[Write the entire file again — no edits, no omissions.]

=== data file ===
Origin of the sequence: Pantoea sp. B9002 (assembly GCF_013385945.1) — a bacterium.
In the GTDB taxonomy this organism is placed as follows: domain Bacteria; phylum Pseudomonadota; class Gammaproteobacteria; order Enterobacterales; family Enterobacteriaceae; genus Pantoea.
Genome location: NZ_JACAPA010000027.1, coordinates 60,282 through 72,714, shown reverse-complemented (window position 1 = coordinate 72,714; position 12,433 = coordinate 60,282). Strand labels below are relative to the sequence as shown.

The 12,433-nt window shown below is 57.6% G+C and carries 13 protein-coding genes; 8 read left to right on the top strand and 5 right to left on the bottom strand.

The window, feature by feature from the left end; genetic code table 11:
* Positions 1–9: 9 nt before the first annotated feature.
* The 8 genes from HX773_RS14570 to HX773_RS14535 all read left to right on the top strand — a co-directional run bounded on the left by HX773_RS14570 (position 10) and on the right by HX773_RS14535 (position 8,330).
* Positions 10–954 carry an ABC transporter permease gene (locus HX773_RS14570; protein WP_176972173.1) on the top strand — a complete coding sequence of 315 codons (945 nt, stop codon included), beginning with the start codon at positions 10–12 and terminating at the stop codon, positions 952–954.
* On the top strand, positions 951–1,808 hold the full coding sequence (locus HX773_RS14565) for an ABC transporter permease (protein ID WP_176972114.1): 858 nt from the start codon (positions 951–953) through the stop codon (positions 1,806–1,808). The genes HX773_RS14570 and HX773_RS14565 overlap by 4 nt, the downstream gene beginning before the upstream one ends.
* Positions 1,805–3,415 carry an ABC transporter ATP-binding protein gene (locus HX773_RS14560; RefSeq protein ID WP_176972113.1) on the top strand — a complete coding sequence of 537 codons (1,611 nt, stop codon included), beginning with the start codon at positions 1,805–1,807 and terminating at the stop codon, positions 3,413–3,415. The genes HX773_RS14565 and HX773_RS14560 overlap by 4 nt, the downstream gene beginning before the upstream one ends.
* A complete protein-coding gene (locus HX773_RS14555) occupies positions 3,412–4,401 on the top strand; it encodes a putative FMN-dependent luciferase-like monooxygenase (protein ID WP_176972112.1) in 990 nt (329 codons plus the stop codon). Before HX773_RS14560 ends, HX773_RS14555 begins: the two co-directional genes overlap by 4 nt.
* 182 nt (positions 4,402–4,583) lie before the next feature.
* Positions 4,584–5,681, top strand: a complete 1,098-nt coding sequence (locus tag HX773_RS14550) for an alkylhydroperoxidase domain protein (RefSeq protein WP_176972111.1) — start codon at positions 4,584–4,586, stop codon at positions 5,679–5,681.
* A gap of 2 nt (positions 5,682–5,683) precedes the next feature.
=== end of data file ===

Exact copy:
Origin of the sequence: Pantoea sp. B9002 (assembly GCF_013385945.1) — a bacterium.
In the GTDB taxonomy this organism is placed as follows: domain Bacteria; phylum Pseudomonadota; class Gammaproteobacteria; order Enterobacterales; family Enterobacteriaceae; genus Pantoea.
Genome location: NZ_JACAPA010000027.1, coordinates 60,282 through 72,714, shown reverse-complemented (window position 1 = coordinate 72,714; position 12,433 = coordinate 60,282). Strand labels below are relative to the sequence as shown.

The 12,433-nt window shown below is 57.6% G+C and carries 13 protein-coding genes; 8 read left to right on the top strand and 5 right to left on the bottom strand.

The window, feature by feature from the left end; genetic code table 11:
* Positions 1–9: 9 nt before the first annotated feature.
* The 8 genes from HX773_RS14570 to HX773_RS14535 all read left to right on the top strand — a co-directional run bounded on the left by HX773_RS14570 (position 10) and on the right by HX773_RS14535 (position 8,330).
* Positions 10–954 carry an ABC transporter permease gene (locus HX773_RS14570; protein WP_176972173.1) on the top strand — a complete coding sequence of 315 codons (945 nt, stop codon included), beginning with the start codon at positions 10–12 and terminating at the stop codon, positions 952–954.
* On the top strand, positions 951–1,808 hold the full coding sequence (locus HX773_RS14565) for an ABC transporter permease (protein ID WP_176972114.1): 858 nt from the start codon (positions 951–953) through the stop codon (positions 1,806–1,808). The genes HX773_RS14570 and HX773_RS14565 overlap by 4 nt, the downstream gene beginning before the upstream one ends.
* Positions 1,805–3,415 carry an ABC transporter ATP-binding protein gene (locus HX773_RS14560; RefSeq protein ID WP_176972113.1) on the top strand — a complete coding sequence of 537 codons (1,611 nt, stop codon included), beginning with the start codon at positions 1,805–1,807 and terminating at the stop codon, positions 3,413–3,415. The genes HX773_RS14565 and HX773_RS14560 overlap by 4 nt, the downstream gene beginning before the upstream one ends.
* A complete protein-coding gene (locus HX773_RS14555) occupies positions 3,412–4,401 on the top strand; it encodes a putative FMN-dependent luciferase-like monooxygenase (protein ID WP_176972112.1) in 990 nt (329 codons plus the stop codon). Before HX773_RS14560 ends, HX773_RS14555 begins: the two co-directional genes overlap by 4 nt.
* 182 nt (positions 4,402–4,583) lie before the next feature.
* Positions 4,584–5,681, top strand: a complete 1,098-nt coding sequence (locus tag HX773_RS14550) for an alkylhydroperoxidase domain protein (RefSeq protein WP_176972111.1) — start codon at positions 4,584–4,586, stop codon at positions 5,679–5,681.
* A gap of 2 nt (positions 5,682–5,683) precedes the next feature.